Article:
The Malta Independent 16 April 2024, Tuesday
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Watch: Glenn Bedingfield does not need my permission to write blog – Prime Minister

Neil Camilleri Monday, 22 February 2016, 11:29 Last update: about 9 years ago

Prime Minister Joseph Muscat today said that his adviser Glenn Bedingfield did not need his permission to write a blog – although he is doing so while being paid out of public funds.

Mr Bedingfield has been accused of breaching ethics as he writes political blogs while serving as the PM's adviser. He was appointed as coordinator of parliamentary questions in the Office of the Prime Minister, and some of his blogs are uploaded during office hours.

Dr Muscat was quizzed by journalists after visiting the Mtarfa home for the elderly, where he met with residents. 

Asked whether Mr Bedingfield sought the PM’s approval, Dr Muscat said that he did not need to. Pressed about the fact that Mr Bedingfield is an officer paid by public money who should therefore stay back from writing political blogs insulting the Opposition, Dr Muscat said that the right to freedom of expression applies to everyone.

No problem with police investigating Castille over ‘Gaffarena links’

Replying to another question by this paper, Dr Muscat said he had no problem if the police investigated what the PN calls “links” between Marco Gaffarena and Castille. The Opposition has repeatedly asked why the police have not launched an investigation into these alleged links.

Last week the Nationalist Party handed a letter to police commissioner Michael Cassar requesting him to investigate the links. It says that, from the Auditor General's report, it is clear that the Gaffarena Old Mint Street deal was facilitated heavily by the OPM, and it is the duty of the Commissioner not to "sweep the government's dirt under the carpet".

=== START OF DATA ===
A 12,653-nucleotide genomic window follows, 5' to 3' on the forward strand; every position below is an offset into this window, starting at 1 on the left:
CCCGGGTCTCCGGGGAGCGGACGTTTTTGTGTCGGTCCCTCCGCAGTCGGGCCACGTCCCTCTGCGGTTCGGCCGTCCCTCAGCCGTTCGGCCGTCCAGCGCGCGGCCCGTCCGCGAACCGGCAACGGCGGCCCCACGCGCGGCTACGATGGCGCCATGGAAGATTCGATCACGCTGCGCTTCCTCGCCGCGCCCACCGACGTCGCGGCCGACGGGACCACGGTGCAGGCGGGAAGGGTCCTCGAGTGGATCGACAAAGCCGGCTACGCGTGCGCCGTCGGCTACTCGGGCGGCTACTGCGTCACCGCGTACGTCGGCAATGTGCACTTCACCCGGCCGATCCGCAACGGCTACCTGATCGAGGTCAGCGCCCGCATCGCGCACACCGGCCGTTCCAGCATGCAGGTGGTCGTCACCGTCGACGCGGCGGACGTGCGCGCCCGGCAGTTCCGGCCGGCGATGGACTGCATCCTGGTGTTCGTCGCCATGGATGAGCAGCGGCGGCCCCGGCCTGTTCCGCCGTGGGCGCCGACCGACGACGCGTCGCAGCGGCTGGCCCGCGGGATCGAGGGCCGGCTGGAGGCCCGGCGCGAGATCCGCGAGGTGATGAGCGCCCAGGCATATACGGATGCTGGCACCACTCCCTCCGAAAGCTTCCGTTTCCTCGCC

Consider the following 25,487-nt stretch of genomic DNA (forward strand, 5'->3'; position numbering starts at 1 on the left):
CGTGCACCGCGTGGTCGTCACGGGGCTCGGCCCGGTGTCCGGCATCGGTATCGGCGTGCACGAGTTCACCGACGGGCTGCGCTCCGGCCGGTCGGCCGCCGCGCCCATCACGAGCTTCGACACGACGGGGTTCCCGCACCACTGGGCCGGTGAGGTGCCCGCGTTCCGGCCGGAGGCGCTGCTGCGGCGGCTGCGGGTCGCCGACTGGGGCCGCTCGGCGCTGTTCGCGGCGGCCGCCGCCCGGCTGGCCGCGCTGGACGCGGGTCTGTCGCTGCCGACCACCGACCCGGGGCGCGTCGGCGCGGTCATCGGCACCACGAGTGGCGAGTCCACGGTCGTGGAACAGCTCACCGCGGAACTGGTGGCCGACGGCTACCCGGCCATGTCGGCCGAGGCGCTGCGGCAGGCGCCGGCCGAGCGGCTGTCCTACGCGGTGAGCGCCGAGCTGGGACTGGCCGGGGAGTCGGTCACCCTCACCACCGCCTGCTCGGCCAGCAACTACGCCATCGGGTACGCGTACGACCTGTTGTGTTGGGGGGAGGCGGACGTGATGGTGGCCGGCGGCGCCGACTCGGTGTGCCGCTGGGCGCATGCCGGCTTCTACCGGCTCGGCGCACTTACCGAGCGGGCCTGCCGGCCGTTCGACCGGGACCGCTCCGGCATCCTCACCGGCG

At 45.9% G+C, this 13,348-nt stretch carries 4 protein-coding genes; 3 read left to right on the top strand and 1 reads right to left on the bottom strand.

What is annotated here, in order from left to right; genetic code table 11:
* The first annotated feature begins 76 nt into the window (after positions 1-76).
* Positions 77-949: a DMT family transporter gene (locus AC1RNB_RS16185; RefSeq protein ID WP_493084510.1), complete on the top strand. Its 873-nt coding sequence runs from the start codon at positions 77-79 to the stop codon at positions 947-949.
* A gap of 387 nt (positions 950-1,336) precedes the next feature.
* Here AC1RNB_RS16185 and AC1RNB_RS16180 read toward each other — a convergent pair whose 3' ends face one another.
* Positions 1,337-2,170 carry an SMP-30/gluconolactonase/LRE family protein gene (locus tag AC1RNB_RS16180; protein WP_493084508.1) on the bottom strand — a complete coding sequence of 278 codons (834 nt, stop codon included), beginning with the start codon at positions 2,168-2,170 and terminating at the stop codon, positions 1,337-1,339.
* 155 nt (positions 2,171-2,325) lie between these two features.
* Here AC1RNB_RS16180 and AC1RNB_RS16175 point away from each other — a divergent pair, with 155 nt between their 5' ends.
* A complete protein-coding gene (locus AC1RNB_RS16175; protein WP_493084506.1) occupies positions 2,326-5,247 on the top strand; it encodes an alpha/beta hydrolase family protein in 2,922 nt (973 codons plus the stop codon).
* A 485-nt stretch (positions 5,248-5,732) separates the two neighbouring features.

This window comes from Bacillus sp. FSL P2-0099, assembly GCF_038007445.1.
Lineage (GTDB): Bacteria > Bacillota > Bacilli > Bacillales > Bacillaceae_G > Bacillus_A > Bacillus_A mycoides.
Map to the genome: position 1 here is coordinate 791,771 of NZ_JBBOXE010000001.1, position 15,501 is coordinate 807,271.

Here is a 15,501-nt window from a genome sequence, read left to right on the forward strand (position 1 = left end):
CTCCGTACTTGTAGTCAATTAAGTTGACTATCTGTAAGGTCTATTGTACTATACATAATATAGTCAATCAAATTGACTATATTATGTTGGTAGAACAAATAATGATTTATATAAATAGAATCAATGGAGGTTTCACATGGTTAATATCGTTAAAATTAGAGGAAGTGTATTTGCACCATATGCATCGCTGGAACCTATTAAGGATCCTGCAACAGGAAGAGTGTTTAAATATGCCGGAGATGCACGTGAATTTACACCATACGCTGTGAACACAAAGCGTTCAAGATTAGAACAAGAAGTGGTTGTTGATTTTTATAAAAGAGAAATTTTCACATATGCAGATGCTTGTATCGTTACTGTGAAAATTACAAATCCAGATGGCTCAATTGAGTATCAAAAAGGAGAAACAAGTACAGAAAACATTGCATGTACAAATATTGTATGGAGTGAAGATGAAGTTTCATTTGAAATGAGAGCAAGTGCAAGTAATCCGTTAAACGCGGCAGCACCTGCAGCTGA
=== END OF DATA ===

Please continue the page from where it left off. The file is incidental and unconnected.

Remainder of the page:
Dr Muscat told this paper he “never had any problem with any kind of investigation.”

He also told reporters that he had learnt of the scandal from the newspapers and had not discussed the expropriation deal before the last general election.


Equating homosexuality to paedophilia, illness, ‘unacceptable’

Dr Muscat was also asked for a reaction to comments on the gay conversion therapy issue by Archbishop Charles Scicluna, who said the therapy went against human rights and was a “no-go.”

Dr Muscat said he had no problem with people reading the paper and with the Archbishop voicing his opinion. “But I am also voicing my opinion and I think that equating homosexuality with paedophilia and illness is unacceptable in a modern society.”  He pointed out that this was the opinion of a church committee, and not the Church, and insisted that people close to the church had also spoken to him and expressed their scepticism about the paper.

The government will stand up to be counted and will push ahead with this law to ban the therapy and promote progressive and liberal values, he said.   

Asked how he felt that Professor Kevin Aquilina and retired judge Giovanni Bonello formed part of the team behind the report, Dr Muscat said he assumed they looked at the legal aspect of it, with which he had no problem. “I have no problem with the legal aspect but with the fundamental point that equates homosexuality are paedophiles or have an illness or condition.”


PM denies having met Gozo sheep farmer

Dr Muscat also insisted he has never met Gozitan sheep farmer Gianni Attard, who had claimed that the Prime Minister had promised him things but was now ignoring him. A telephone call recording was played in yesterday’s PN event, which was addressed by Opposition Leader Simon Busuttil.

“I have never met Mr Attard and I am informed that he has now confirmed that information himself.”

The PM said Simon Busuttil had made an enormous gaffe when he relied on something without checking the facts.


Judicial appointments

The Prime Minister was also asked about the judicial appointments controversy. He said Justice Minister Owen Bonnici was wrongly quoted by the Times as saying that he was right and the experts were wrong on the nomination of two magistrates.

Dr Muscat said the government had contacted the Times, which would be issuing a clarification to the effect that it had attributed to him words that he did not say.

He also referred to comments by the Dean of the University’s Law Faculty, Professor Kevin Aquilina, who said Court Attorneys are lawyers. Professor Aquilina, Dr Muscat said, was agreeing with Justice Minister Owen Bonnici.

He said that when Caroline Farrugia Frendo is sworn in as magistrate there will be no doubt about her minimum seven years’ experience.










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